Alternative Complimentary Therapies
Conclusion Part 1
This study has approached the project question, How do self-drawings
in art therapy help people with schizophrenia? with four chapters.
Chapter one identified how schizophrenic symptoms can be recognised
through drawings of the self in the form of personal attributes.
Chapter two gave accounts from individual sufferers, displaying
their personal experiences and characteristics that mark their
illness and the role of self-portraits. The sufferers symptoms
can be seen to be expressed through their drawings. Chapter three
recognises the importance of the therapist and places emphasis
on their facilitation, rather than interpretation. The art therapist's
skills and presence help build a therapeutic relationship.
This is pinpointed as having healing qualities of its own.
Chapter four draws on the therapeutic properties of self-drawings.
Self-expression is one of the main ways that the individual benefits.
Understanding their illness helps them gain a clearer sense of
self, this is revealed when drawing themselves. Through the individuals
engagement in these drawings they can recognise what is real
and what are the symptoms of their illness. Thus, in turn, helping
them to form an identity and a unclouded view of the world and
their place in it.
These chapters and the individual accounts included, therefore
reflect how schizophrenia can be identified through drawings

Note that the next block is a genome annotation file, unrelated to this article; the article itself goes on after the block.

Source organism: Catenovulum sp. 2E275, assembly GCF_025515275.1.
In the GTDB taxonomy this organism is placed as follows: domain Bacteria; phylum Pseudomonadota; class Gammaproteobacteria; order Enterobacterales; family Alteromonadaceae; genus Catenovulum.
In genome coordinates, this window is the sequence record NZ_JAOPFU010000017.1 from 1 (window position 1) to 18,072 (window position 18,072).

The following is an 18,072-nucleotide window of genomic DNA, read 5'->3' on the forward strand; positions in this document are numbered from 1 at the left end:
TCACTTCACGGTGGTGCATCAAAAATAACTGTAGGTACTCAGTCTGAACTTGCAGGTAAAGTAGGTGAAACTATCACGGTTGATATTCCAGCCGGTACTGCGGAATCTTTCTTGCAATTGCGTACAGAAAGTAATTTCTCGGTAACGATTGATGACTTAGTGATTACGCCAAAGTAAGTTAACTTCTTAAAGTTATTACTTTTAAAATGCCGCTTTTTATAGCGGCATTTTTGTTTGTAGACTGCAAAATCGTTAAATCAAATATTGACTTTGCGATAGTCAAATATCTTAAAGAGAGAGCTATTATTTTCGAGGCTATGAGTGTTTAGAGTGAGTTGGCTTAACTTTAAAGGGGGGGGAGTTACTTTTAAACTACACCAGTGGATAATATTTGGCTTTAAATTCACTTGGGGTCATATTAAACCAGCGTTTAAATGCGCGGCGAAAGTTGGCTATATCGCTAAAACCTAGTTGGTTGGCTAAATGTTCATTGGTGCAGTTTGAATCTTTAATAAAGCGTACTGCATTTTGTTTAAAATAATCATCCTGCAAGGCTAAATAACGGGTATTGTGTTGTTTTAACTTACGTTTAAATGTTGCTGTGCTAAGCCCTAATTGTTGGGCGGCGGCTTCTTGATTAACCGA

of the self and how they can help the sufferer.
However, it should be stated that this has been achieved to
only a certain degree. There has been limited investigation within
this area, thus, making this dissertation limited. The study
carried out by Lev-Wiesel and Shvero (2003) is significant in
this area. Identified from their study was the need for clearer
definitions of the different sub groups of schizophrenia. This
would make the research more precise, as the sub groups have
symptoms unique to that group. This would be reflected in the
individuals drawings, the indications that matched the groups
symptoms would be present. In turn, this would also give the
self-drawings more credibility, leading on to a confident diagnosis
of the physical symptoms of schizophrenia through self-drawings.
As it stands self-drawings are not adequately reliable for diagnosis
of schizophrenia and for this reason are not used.